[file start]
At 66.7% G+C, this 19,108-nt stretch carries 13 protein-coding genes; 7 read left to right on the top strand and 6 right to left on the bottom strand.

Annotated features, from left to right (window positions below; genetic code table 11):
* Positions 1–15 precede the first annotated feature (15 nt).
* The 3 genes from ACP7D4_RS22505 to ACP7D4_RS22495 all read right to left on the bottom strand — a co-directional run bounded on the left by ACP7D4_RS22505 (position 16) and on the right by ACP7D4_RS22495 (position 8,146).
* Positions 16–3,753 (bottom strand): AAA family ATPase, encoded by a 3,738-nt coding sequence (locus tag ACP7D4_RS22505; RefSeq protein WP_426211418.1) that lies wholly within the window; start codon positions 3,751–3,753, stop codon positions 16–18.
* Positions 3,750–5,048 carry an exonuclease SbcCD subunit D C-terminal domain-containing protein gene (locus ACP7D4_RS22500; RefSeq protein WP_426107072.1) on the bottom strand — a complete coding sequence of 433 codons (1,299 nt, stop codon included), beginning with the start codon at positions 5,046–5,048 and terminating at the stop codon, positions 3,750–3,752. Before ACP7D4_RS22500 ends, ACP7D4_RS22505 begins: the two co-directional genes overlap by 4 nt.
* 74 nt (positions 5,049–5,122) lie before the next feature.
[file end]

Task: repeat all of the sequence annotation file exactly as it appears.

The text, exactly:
At 66.7% G+C, this 19,108-nt stretch carries 13 protein-coding genes; 7 read left to right on the top strand and 6 right to left on the bottom strand.

Annotated features, from left to right (window positions below; genetic code table 11):
* Positions 1–15 precede the first annotated feature (15 nt).
* The 3 genes from ACP7D4_RS22505 to ACP7D4_RS22495 all read right to left on the bottom strand — a co-directional run bounded on the left by ACP7D4_RS22505 (position 16) and on the right by ACP7D4_RS22495 (position 8,146).
* Positions 16–3,753 (bottom strand): AAA family ATPase, encoded by a 3,738-nt coding sequence (locus tag ACP7D4_RS22505; RefSeq protein WP_426211418.1) that lies wholly within the window; start codon positions 3,751–3,753, stop codon positions 16–18.
* Positions 3,750–5,048 carry an exonuclease SbcCD subunit D C-terminal domain-containing protein gene (locus ACP7D4_RS22500; RefSeq protein WP_426107072.1) on the bottom strand — a complete coding sequence of 433 codons (1,299 nt, stop codon included), beginning with the start codon at positions 5,046–5,048 and terminating at the stop codon, positions 3,750–3,752. Before ACP7D4_RS22500 ends, ACP7D4_RS22505 begins: the two co-directional genes overlap by 4 nt.
* 74 nt (positions 5,049–5,122) lie before the next feature.